Wells Fargo & Co. moved its Express packages by the fastest means available: stagecoach, steamship, railroad, Pony Express. In that era of the Express (1852-1918), Wells Fargo & Co. was like today's UPS or Fed Ex.
As America grew, Wells Fargo expanded to serve thousands of locations. The famous Wells Fargo Wagon picked up and delivered shipments through cities, from railroad depots to Wells Fargo Express agencies, to consignees, and back again. By the 1910s, Wells Fargo had over 10,000 offices and the familiar Wells Fargo Wagon caused excitement as it rolled through America 's streets. ("Oh what will it bring today?")
It is these Wells Fargo Wagons – NOT the stagecoach – to which the song “Wells Fargo Wagon” refers in the famous musical “The Music Man.” The two are often confused. The stagecoach is Wells Fargo’s Company brand, the use of which is subject to all manner of standards, oversight and permission. The stagecoach is not the correct vehicle for a production of "The Music Man. ”
Wells Fargo's employee records are far from complete – we have very, very few. Employment before our modern era had much less documentation. You will have the best luck in local historical societies and in museums. State archives and Libraries are good resources too, usually housed in the capitol or in a university.
Wells Fargo has only a few records of stage drivers and shotgun messengers. Wells, Fargo & Co. ran stagelines directly from 1866 to 1869 only. For most of Wells Fargo’s stagecoaching history, locally run and independent stage lines carried the express.
Wells Fargo's Express had thousands of offices across the nation, but many were local businesses such as drug stores, general stores, telegraph offices and the like. The merchants themselves got the Wells Fargo Express contract, and people hired by them did Wells Fargo business in the course of their work. Offices in depots were staffed by employees of the railroads and the depot itself, as well as by Wells Fargo people. There were many Wells Fargo Wagon drivers who delivered for the Company in small towns and big cities until 1918, but there is no comprehensive list of them.
We are often contacted for information about robberies, legendary and factual. But we do not answer questions relating to historic robberies.
Robberies were attempted when money or treasure was transported: Numerous incidents were reported in Western states. Local newspapers of the time have the best accounts of robberies. These are found through local historical societies and libraries.
We do not have any statistics on stagecoach robberies prior to 1870 or otherwise. The most complete record we have is that published by our special agents James B. Hume and John N. Thacker. Author John Boessenecker has written about a number of robberies in Badge and Buckshot.(University of Oklahoma Press, 1988.) Wells Fargo Detective (University of Nevada Press, 1986), Dick Dillon's biography of James B. Hume, also has information.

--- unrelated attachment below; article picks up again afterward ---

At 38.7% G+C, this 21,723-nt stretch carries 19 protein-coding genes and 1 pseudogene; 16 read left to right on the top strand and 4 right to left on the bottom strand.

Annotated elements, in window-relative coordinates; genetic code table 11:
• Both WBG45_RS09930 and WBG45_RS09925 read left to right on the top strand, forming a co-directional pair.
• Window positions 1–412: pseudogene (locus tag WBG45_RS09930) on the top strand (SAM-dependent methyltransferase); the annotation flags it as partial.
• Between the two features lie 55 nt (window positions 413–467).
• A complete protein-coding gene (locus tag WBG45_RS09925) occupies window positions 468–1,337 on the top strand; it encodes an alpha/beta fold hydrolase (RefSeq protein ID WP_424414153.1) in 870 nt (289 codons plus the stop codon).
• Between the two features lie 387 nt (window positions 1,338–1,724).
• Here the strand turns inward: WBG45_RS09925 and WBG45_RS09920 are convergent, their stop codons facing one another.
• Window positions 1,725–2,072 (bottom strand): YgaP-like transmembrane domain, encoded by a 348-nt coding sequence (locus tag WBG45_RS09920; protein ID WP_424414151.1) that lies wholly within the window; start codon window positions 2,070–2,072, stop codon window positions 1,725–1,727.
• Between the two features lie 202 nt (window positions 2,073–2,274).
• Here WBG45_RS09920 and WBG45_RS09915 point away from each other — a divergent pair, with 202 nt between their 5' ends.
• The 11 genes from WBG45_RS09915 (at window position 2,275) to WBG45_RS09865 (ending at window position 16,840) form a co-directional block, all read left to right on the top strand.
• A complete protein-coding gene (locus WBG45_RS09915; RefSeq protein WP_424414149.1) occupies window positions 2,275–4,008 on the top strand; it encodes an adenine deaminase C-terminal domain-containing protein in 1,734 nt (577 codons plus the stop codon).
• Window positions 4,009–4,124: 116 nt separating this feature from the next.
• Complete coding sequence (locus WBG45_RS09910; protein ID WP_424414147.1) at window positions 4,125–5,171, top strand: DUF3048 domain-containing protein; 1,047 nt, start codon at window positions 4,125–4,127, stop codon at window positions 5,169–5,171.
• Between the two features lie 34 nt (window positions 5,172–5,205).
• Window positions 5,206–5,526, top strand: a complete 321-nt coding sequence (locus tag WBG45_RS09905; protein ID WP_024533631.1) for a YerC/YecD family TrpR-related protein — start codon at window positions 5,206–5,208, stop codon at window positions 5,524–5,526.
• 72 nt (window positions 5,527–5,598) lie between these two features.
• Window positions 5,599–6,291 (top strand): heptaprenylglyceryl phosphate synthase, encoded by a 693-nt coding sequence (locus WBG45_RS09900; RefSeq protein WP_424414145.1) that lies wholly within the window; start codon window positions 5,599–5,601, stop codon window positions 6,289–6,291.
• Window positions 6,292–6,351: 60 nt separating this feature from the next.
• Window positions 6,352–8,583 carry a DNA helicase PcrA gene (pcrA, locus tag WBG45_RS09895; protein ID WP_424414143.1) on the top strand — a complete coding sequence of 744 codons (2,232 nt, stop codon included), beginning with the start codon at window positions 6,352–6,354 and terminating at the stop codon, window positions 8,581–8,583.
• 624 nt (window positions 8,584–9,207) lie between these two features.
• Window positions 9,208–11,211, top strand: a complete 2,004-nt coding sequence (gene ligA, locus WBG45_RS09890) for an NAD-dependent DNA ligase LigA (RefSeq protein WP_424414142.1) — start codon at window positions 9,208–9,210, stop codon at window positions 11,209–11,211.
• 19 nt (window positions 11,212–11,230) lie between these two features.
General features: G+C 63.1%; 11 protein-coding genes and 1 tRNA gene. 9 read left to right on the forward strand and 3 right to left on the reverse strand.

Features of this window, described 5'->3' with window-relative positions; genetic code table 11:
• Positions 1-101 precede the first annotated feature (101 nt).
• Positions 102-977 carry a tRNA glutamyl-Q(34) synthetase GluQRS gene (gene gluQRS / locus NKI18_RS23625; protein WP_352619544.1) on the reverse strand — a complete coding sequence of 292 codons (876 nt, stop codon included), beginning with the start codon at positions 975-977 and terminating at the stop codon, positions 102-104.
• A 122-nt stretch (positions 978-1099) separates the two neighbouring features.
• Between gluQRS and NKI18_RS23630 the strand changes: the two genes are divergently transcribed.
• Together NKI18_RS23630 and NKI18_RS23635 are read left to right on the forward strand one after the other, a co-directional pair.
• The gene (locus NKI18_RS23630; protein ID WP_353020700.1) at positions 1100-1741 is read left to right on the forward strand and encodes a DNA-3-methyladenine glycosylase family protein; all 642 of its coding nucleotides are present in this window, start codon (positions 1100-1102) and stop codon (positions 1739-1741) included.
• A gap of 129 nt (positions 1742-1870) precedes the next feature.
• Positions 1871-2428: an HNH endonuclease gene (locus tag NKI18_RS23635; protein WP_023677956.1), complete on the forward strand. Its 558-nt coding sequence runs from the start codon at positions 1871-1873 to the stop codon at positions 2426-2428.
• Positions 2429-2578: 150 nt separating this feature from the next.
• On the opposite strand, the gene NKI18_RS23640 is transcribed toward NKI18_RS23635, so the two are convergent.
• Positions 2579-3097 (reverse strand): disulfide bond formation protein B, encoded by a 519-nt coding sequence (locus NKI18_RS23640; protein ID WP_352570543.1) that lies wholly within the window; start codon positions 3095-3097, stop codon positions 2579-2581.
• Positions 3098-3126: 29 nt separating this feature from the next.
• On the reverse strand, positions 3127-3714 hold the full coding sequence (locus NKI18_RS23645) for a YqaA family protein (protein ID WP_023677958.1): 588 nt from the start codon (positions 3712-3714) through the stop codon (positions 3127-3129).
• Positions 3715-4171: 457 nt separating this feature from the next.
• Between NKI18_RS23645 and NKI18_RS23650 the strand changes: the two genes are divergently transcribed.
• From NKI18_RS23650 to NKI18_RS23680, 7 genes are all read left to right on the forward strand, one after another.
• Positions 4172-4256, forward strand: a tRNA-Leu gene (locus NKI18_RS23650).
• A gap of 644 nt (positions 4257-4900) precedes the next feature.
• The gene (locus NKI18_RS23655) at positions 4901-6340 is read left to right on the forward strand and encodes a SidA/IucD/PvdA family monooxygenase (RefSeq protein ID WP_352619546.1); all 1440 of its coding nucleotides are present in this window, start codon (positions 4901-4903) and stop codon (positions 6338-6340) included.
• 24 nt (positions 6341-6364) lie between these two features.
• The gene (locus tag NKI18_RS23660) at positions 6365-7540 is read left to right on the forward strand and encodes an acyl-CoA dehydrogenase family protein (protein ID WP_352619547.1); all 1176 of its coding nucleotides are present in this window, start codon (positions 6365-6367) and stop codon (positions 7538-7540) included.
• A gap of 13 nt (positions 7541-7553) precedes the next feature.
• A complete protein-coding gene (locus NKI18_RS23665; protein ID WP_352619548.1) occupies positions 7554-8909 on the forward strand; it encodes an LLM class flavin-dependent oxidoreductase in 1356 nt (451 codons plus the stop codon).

The Oregon Historical Society in Portland, Oregon, USA sells a very nice set of plans for building a model stagecoach.
You may write to them directly at:
You can also contact Ivan Collins, (503) 222-1741
Important: The name “Wells Fargo” and any representation of a stagecoach with “Wells Fargo” or variations on it is our corporate symbol and a registered trademark. Please do not use the Wells Fargo Stagecoach commercially or publicly without permission.
None of these were made by or for Wells Fargo
Because the Old West resonates so much with people, things that seem authentic can be "made" authentic by applying another Western personality on them: Tombstone, Dodge City, Buffalo Bill—and Wells Fargo. Over the years, people have applied our name to guns, tea kettles, badges, trunks and spittoons. There are also many items with a brass shield saying “Property of Wells Fargo San Francisco Division,” often attached to an actual antique.
The goal with fakes is to make an ordinary object more desirable. And over time, some objects can become believable due to their age. Some fakes are 100 years old!
We do not offer value appraisals: please consult a reputable antiques dealer or auction house. We strongly recommend the book Company Property
by James Bartz.
(Westbound Stage, 1993.)
Belt buckles marked Wells Fargo often marked have the legend, "Made by Tiffany" on the back. These are not nineteenth-century antiques, but quality fantasy items created in the last 50 years.
Wells Fargo Bank produced two belt buckles: In 1973, noted graphic artist Mike Dolas designed a rectangular brass or silver buckle with a stagecoach on it; another buckle was oval in shape and sported an agents star. Both are marked on the back as copyrighted by Wells Fargo and Company.
It is our experience that firearms with Wells Fargo identification are NOT authentic.